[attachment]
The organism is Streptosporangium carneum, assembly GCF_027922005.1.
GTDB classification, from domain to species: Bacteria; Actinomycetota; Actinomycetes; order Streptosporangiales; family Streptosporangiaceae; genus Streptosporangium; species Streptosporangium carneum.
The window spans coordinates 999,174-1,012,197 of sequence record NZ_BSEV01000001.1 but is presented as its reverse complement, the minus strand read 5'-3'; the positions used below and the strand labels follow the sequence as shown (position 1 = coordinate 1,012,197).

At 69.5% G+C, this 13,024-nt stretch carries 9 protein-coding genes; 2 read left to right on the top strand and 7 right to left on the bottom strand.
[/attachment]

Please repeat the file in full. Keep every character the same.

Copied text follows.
The organism is Streptosporangium carneum, assembly GCF_027922005.1.
GTDB classification, from domain to species: Bacteria; Actinomycetota; Actinomycetes; order Streptosporangiales; family Streptosporangiaceae; genus Streptosporangium; species Streptosporangium carneum.
The window spans coordinates 999,174-1,012,197 of sequence record NZ_BSEV01000001.1 but is presented as its reverse complement, the minus strand read 5'-3'; the positions used below and the strand labels follow the sequence as shown (position 1 = coordinate 1,012,197).

At 69.5% G+C, this 13,024-nt stretch carries 9 protein-coding genes; 2 read left to right on the top strand and 7 right to left on the bottom strand.